Development of Diagnostic Biomarkers for Determination of TBI
The research team spearheading the M-CERSI-funded project “Development of Diagnostic Biomarkers for Determination of Traumatic Brain Injury” is working to enable the characterization of two specific lipid molecules as diagnostic biomarkers of traumatic brain injury (TBI). M-CERSI researchers Maureen A. Kane, Ph.D., Marta Lipinski, Ph.D., Jace W. Jones, Ph.D., Chinmoy Sarkar, Ph.D., Masahiro Iwamoto, DDS, Ph.D. and FDA researcher Chris Leptak, M.D., Ph.D. are collaborators on this project.
Over 200,000 Americans are diagnosed with a traumatic brain injury - brain injury caused by an outside force, like a car accident or sports injury - every year. TBIs are currently diagnosed using a series of eye opening, and verbal and motor response assessments known as the Glasgow Coma Scale. This scale has been used for decades, but its subjective nature often leads to disagreements between medical personnel who administer it.
Scientists have long sought more objective diagnosis alternatives for TBIs. In the past, researchers have investigated the use of protein and RNA as biomarkers (measurable indicators of the presence and severity of disease) for TBI, but these diagnosis methods remain unapproved by the FDA.
Now, M-CERSI investigators say that two specific lipid molecules may have greater diagnostic potential and brain specificity for TBIs.
“We started our collaboration looking at the basic biological connections for brain injuries,” says Kane. “And through those studies, we identified two lipid molecules that were changed after the brain injury, and we thought that these would make good biomarkers. Molecules that make good biomarkers are things that you can measure easily and that change after injury. It is essential that these biomarkers specifically address traumatic brain injuries, particularly instances of polytrauma."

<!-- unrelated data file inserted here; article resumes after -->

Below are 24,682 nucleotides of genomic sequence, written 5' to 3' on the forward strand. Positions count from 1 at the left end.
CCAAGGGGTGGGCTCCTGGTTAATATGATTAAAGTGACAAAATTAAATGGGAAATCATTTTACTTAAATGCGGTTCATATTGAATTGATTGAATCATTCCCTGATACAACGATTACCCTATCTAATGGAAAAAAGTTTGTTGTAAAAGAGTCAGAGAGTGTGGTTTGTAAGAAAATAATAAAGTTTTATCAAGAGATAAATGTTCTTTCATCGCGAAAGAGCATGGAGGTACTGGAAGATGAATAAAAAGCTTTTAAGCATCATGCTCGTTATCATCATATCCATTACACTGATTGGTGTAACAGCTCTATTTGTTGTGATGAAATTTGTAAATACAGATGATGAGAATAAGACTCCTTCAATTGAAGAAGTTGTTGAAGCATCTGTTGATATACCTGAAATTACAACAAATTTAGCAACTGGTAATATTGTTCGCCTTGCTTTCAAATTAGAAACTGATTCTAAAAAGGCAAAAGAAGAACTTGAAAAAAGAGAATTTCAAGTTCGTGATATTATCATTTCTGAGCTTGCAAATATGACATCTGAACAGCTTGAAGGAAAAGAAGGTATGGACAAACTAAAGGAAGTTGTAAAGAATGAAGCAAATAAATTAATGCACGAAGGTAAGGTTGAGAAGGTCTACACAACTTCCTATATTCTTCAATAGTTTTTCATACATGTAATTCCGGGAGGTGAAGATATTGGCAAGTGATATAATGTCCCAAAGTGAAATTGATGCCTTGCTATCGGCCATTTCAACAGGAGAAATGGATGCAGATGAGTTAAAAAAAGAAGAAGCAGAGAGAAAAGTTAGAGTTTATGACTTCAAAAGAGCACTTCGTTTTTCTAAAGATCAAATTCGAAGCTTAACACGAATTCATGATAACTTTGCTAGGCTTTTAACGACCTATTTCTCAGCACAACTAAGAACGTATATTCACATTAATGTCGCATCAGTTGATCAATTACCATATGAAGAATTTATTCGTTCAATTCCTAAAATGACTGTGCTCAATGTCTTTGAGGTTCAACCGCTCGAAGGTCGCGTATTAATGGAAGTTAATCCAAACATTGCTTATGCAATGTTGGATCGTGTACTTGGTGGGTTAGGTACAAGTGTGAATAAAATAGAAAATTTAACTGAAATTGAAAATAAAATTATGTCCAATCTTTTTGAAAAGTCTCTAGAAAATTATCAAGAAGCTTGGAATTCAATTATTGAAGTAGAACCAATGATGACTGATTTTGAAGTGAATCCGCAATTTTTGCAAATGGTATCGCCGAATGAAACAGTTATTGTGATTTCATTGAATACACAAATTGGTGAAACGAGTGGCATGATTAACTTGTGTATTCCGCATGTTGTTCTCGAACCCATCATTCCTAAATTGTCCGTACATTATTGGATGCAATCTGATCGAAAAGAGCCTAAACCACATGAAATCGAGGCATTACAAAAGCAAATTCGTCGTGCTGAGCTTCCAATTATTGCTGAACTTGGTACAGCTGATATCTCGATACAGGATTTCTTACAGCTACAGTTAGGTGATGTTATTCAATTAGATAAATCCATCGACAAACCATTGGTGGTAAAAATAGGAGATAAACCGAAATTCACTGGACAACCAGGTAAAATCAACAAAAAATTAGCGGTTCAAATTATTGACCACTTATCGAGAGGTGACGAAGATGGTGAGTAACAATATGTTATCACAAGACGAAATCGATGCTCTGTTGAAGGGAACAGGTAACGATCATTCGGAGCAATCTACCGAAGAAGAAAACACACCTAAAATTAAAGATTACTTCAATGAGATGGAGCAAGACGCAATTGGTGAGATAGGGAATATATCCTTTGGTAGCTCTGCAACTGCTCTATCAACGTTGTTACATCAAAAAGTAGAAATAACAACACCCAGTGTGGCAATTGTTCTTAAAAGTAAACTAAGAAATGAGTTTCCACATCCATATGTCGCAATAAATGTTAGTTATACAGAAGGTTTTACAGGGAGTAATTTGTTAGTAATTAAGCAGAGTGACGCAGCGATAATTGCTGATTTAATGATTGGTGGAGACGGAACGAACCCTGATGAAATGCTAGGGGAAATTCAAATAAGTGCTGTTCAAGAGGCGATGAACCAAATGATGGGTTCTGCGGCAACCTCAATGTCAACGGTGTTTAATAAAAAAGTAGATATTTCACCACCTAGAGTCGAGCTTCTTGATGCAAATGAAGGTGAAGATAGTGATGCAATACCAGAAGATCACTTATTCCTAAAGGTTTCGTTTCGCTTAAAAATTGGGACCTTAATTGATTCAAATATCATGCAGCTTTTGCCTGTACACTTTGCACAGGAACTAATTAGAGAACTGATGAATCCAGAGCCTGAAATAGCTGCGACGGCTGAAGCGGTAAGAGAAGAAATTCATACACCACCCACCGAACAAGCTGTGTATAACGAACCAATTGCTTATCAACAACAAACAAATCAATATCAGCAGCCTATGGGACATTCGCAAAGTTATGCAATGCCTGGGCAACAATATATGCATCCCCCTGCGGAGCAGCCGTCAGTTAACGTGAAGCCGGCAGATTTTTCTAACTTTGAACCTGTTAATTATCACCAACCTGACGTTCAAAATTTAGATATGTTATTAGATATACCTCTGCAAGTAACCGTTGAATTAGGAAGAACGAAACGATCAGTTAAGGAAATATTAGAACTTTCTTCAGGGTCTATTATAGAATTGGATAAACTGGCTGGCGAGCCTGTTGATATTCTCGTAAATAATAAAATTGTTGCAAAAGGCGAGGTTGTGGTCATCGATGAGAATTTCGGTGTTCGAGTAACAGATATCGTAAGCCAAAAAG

These lipid molecules can be measured in blood plasma and change 24 hours after a traumatic brain injury - so observing them could objectively indicate the presence and severity of TBI.
Unlike other TBI assessments, these lipid molecules can also diagnose TBI if the patient is unconscious or under the influence of alcohol or drugs. Once researchers confirm a cranial injury, they need to determine its severity.
“We want to see how the changes in the biomarkers correlate with the severity of the TBI injury,” explains Lipinski. “And for that, we’re doing both biochemical assessments, like how many brain cells are dying, and we’re also assessing mouse behavior. We’re looking for changes in cognition, memory, and motor function. We know that these things are also affected in human patients with TBI. So it gives us a good readout of the severity of the injury, and we can correlate that with the changes we see in these lipid molecule biomarkers.”
After establishing translational potential for human TBI patients, the team plans to submit a Submission Letter of Intent to the FDA for Biomarker Qualification of these two lipid molecules.
Published March 9, 2021